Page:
I moved to the land of 10,000 lakes, and happen to live near one of those lakes.  It’s right across the street from me.  I get to enjoy it from the windows and balcony of my apartment building.  Enjoying the view of the lake is probably all one can do.  It isn’t a very big lake.  It doesn’t have any beaches, or docks.  It’s not conducive to swimming, or boating.  In fact, it probably isn’t really a lake at all.  I think it’s a pond.  A really big pond.  Big enough for people who are looking to  own lake front property and build big houses.

All the really good lakes must have been taken, because now folks are down to buying  pond-front property.  The “pond front” subdivision is relatively new.  Half a dozen houses just built or still in the stages of being built snuggle up all around this pond.  They aren’t lake cottages, or modest homes like the rest of the neighborhood; no, these are monster size homes.  Three levels, vaulted ceilings, granite countertops, four-car garages, and elaborate decks.

Now, there really is nothing wrong with having lake front property, or having a big house.  I have relatives who live in this environment, and they enjoy it very much.  When I visit, I enjoy it too.   There is one difference though.  Their  houses are not bigger than the lakes.  They live near real lakes, big lakes, with beaches and boats, water skiing, swimming, and fishing.  If I were rich, I would definitely have a home on the shores of the ocean, or the Great Lakes or  maybe even a big lake.  In the meanwhile, I am content to life across the street from the water.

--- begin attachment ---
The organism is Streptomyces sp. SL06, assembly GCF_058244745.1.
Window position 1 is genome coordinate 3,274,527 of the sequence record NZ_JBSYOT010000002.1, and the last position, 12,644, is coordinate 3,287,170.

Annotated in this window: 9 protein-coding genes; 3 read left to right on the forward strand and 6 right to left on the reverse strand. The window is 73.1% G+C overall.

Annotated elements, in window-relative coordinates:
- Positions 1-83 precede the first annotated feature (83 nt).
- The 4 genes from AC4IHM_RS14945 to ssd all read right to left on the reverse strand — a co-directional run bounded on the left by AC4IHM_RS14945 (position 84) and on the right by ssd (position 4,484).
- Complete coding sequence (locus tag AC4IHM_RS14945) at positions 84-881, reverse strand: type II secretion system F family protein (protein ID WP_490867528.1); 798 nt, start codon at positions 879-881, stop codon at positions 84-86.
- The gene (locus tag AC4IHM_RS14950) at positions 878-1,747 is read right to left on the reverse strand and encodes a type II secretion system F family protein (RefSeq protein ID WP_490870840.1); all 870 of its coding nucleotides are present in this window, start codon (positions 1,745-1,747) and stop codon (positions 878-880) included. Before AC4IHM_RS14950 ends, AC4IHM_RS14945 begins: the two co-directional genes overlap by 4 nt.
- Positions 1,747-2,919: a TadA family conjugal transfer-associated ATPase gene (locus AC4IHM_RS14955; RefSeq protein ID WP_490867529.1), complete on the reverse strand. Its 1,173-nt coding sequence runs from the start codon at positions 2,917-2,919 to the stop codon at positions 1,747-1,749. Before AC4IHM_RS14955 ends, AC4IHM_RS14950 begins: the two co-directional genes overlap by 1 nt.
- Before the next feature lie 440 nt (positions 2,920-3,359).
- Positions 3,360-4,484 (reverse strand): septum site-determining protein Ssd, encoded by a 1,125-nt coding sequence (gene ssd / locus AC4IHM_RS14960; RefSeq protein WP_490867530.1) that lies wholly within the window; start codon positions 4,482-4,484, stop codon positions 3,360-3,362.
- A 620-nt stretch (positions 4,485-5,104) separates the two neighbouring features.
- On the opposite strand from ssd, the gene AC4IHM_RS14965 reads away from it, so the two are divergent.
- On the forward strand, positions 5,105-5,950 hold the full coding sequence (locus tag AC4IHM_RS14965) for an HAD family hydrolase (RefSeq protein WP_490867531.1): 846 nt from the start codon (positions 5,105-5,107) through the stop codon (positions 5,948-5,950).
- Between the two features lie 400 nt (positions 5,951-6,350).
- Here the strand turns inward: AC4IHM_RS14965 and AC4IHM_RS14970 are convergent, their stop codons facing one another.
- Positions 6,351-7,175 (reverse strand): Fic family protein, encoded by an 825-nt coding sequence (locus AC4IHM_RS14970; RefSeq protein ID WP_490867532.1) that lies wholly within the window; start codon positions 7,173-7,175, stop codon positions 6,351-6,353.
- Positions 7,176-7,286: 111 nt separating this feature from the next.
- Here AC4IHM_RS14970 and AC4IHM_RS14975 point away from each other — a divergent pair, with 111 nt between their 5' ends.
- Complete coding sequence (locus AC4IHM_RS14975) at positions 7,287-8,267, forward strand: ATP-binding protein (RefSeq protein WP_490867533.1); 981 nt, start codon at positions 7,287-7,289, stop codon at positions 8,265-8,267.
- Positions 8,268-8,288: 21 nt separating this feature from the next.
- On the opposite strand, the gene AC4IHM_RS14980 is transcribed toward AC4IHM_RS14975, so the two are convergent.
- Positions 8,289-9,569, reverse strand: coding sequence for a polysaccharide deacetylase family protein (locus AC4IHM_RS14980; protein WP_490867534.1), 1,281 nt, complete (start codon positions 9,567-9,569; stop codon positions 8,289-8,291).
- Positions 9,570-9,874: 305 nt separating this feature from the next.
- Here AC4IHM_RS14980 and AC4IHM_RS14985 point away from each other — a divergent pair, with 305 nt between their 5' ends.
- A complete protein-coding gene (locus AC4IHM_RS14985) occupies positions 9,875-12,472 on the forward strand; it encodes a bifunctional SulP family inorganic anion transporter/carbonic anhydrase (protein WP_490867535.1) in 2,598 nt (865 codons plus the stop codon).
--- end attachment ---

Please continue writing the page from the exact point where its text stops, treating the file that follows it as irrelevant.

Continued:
Taxes are cheaper.

Feeling Bummed

I’m feeling a bit bummed lately.
Maybe it’s the weather,
Maybe it’s a lack of exercise.
Could be the lack of sunshine.
Probably a Vitamin D deficiency –
You know how those endorphins and serotonins
get all out of whack sometimes?
I’m definitely out of whack.

I have no energy or desire to do anything,
So I just sit

Brain dead.
Writers’ block.
Nothing to say.

I haven’t been in a very good mood either.
Feeling non-social.

Don’t mess with me,
Just leave me alone, please.

Well, not all alone…
Funny, when you’re feeling like
this it’s when you really need to have
folks around.
Folks who “have your back”,

And will stand with you
No matter what.

Someone who can help you see
That there is beauty in the world.
Today is done,
And tomorrow is a gift of a brand new day.

Sometimes I feel like a little lost lamb.
I’m all alone,
Stuck in a bad place.
I need rescuing,
I need help.
I need someone who cares about me,
Who will seek me out
And lend a helping hand.
Someone who loves me and is willing to
Search for my lost soul.

It’s nice to know that He is always with me,
Even when I feel bad.
He won’t leave me in my despair.
He comes to me when I need Him most.

“Fear not, for I have redeemed you;